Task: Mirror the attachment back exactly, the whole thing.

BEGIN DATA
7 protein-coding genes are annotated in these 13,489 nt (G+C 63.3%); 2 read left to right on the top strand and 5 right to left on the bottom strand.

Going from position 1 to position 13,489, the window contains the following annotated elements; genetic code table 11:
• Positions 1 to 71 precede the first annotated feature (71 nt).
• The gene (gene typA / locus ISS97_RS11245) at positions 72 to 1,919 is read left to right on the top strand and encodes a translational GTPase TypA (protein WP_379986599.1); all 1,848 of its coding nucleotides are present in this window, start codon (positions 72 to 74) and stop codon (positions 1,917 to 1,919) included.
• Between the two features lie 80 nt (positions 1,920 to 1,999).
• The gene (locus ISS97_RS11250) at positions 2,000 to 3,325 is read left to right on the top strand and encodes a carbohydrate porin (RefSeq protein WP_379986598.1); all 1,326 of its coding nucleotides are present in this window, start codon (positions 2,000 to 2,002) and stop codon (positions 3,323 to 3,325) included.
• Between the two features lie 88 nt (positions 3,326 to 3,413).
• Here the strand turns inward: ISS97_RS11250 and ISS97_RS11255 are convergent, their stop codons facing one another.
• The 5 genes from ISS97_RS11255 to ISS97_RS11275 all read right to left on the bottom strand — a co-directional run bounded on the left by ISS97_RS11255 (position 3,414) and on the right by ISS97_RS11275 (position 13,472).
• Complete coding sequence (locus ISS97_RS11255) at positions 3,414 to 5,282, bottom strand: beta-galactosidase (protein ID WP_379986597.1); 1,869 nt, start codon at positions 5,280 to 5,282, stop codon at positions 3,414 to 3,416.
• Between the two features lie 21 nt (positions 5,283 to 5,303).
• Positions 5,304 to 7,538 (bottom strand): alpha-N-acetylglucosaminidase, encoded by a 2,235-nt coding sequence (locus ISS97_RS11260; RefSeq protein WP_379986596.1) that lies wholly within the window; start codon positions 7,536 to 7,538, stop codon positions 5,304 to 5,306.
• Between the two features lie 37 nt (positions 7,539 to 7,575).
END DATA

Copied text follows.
7 protein-coding genes are annotated in these 13,489 nt (G+C 63.3%); 2 read left to right on the top strand and 5 right to left on the bottom strand.

Going from position 1 to position 13,489, the window contains the following annotated elements; genetic code table 11:
• Positions 1 to 71 precede the first annotated feature (71 nt).
• The gene (gene typA / locus ISS97_RS11245) at positions 72 to 1,919 is read left to right on the top strand and encodes a translational GTPase TypA (protein WP_379986599.1); all 1,848 of its coding nucleotides are present in this window, start codon (positions 72 to 74) and stop codon (positions 1,917 to 1,919) included.
• Between the two features lie 80 nt (positions 1,920 to 1,999).
• The gene (locus ISS97_RS11250) at positions 2,000 to 3,325 is read left to right on the top strand and encodes a carbohydrate porin (RefSeq protein WP_379986598.1); all 1,326 of its coding nucleotides are present in this window, start codon (positions 2,000 to 2,002) and stop codon (positions 3,323 to 3,325) included.
• Between the two features lie 88 nt (positions 3,326 to 3,413).
• Here the strand turns inward: ISS97_RS11250 and ISS97_RS11255 are convergent, their stop codons facing one another.
• The 5 genes from ISS97_RS11255 to ISS97_RS11275 all read right to left on the bottom strand — a co-directional run bounded on the left by ISS97_RS11255 (position 3,414) and on the right by ISS97_RS11275 (position 13,472).
• Complete coding sequence (locus ISS97_RS11255) at positions 3,414 to 5,282, bottom strand: beta-galactosidase (protein ID WP_379986597.1); 1,869 nt, start codon at positions 5,280 to 5,282, stop codon at positions 3,414 to 3,416.
• Between the two features lie 21 nt (positions 5,283 to 5,303).
• Positions 5,304 to 7,538 (bottom strand): alpha-N-acetylglucosaminidase, encoded by a 2,235-nt coding sequence (locus ISS97_RS11260; RefSeq protein WP_379986596.1) that lies wholly within the window; start codon positions 7,536 to 7,538, stop codon positions 5,304 to 5,306.
• Between the two features lie 37 nt (positions 7,539 to 7,575).